When you are caring for someone living with a life limiting illness, your GP is a core part of the health team providing care. While conversations about illness and dying are difficult, it can be easier if you already have a relationship with a GP or a general practice. Some conversations may be with the patient only, some with you as the carer and some with both of you. Over time you are likely to have a number of important conversations including:
Discussing death as a possibility: Your GP may be the health professional who first talks about the possibility of dying. This conversation often helps you and the person you are caring for think about what is most important and to prepare for decisions and changes. It is also a good point at which to reflect on whether you and your family or friends are in a position to care for the person at home. The GP may also want to check on your health and wellbeing as a carer and the availability of services in the area.
Sorting out services and supports: If the patient wants to be cared for at home, they will need lots of support. This means you and your family will need to be around the majority of the time to provide care. They may suggest that you register for My Aged Care, local council or community services. They may even suggest paying for a private nurse or support worker to help if you can afford it.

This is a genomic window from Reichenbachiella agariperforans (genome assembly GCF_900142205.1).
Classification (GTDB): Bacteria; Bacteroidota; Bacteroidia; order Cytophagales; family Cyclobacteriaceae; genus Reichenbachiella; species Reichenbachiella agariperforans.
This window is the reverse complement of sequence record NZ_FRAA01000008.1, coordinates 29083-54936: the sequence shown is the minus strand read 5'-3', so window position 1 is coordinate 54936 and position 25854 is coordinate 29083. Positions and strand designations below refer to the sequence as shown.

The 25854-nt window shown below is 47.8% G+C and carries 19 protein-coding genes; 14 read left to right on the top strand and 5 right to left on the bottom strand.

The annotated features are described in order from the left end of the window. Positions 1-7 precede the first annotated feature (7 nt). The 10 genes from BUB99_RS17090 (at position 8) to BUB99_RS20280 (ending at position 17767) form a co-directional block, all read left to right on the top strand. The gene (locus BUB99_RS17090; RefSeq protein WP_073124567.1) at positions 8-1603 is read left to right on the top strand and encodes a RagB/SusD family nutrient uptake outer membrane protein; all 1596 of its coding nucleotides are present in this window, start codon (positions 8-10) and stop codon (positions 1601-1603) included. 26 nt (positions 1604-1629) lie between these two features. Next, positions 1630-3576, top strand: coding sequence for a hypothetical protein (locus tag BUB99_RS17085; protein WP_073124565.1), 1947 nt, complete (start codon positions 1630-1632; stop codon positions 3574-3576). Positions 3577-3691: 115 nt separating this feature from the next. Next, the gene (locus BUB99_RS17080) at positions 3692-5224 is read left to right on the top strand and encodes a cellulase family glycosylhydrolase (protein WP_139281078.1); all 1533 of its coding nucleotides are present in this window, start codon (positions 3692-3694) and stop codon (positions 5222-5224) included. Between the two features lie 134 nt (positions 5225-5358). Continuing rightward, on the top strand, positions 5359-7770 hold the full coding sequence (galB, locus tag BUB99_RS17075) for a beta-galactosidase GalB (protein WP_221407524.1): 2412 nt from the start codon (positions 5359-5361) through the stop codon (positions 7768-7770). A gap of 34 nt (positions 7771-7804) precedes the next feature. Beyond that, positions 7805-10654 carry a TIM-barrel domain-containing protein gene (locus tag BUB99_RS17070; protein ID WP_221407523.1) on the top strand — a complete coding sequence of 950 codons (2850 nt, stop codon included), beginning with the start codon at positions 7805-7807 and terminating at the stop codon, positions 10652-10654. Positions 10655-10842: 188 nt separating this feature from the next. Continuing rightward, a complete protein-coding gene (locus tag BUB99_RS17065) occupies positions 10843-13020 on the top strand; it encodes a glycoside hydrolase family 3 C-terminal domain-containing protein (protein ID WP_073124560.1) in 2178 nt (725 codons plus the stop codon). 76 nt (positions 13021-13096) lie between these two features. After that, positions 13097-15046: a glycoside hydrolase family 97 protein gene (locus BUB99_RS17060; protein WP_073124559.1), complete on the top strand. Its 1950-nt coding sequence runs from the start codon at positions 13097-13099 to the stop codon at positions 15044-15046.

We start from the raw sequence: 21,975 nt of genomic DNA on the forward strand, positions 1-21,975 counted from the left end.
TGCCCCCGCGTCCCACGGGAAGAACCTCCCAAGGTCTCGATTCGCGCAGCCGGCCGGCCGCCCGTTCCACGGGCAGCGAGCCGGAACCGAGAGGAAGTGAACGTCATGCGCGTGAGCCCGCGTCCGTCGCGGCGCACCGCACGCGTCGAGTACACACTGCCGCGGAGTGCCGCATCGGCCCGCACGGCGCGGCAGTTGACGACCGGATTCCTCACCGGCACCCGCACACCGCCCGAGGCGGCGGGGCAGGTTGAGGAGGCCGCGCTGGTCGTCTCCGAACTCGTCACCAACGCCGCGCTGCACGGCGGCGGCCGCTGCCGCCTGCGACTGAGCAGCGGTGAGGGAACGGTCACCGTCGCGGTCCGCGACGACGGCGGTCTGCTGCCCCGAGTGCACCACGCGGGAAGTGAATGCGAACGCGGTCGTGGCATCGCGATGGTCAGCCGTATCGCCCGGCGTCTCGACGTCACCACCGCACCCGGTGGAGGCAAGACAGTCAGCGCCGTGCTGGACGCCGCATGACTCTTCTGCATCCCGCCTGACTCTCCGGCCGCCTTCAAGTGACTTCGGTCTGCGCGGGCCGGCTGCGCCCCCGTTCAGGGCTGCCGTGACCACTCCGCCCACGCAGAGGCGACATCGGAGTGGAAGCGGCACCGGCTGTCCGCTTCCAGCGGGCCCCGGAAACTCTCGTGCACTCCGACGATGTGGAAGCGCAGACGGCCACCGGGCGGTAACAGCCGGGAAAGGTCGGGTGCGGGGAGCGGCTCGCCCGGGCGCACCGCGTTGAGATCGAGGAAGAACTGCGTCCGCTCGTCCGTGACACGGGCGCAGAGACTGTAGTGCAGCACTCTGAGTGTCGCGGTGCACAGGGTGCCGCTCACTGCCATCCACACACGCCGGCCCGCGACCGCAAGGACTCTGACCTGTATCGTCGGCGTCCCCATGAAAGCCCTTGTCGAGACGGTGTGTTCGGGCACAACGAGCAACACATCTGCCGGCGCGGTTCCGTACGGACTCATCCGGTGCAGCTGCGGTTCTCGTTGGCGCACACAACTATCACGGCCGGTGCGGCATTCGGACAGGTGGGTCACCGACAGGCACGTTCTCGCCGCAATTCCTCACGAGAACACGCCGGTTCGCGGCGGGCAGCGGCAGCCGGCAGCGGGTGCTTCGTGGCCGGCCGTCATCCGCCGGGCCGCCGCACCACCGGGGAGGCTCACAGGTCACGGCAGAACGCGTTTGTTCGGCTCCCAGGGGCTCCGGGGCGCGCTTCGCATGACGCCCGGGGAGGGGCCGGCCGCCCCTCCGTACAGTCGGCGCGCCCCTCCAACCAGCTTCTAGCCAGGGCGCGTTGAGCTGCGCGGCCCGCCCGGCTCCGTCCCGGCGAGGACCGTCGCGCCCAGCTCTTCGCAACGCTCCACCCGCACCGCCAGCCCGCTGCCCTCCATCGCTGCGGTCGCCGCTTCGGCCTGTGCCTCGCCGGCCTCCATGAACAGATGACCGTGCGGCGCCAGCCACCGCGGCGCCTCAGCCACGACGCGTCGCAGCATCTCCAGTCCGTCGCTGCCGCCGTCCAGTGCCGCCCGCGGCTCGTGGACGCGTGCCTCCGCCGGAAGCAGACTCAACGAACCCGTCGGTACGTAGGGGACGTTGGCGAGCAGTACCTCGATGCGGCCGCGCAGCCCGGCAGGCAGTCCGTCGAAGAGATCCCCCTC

Engaging palliative care: Your GP may want to refer the patient to the local community palliative care service. Many people are fearful of palliative care, so your GP may explain palliative care is a way of maximising quality of life and important to be in place early to ensure that the patient and family are well supported. They will provide the palliative care service with any information that they may find useful in working with the patient and you.
CarerHelp: Having access to information is important for the whole family and your GP may suggest that you look at CarerHelp or he/she may provide some printed sheets from the website. These may be around the caring role or more specifically on the dying process.
Medications: A person at the end of life may no longer need some of their medications and supplements. Your GP may make some changes to help the patient with swallowing difficulties or if the medication is no longer going to have the desired effect. They may also talk to you about pain medications and talk to you about why there is no reason to be fearful of issues around addiction or the use of opioids.
Managing symptoms at the end of life: Your GP or the palliative service will support the family in managing symptoms that may arise at the end of life. You should feel confident to ring them to discuss issues. They will also provide you with advice about what happens after a death.
Your GP is an important part of the care team. You are likely to have a number of conversations with them while you are caring. Don’t be afraid to ask questions and to seek their support. You both want the best for the person you are caring for.
Author: Associate Professor Mark Boughey, Deputy Director, Centre for Palliative Care and Director of Palliative Medicine, St Vincent's Hospital Melbourne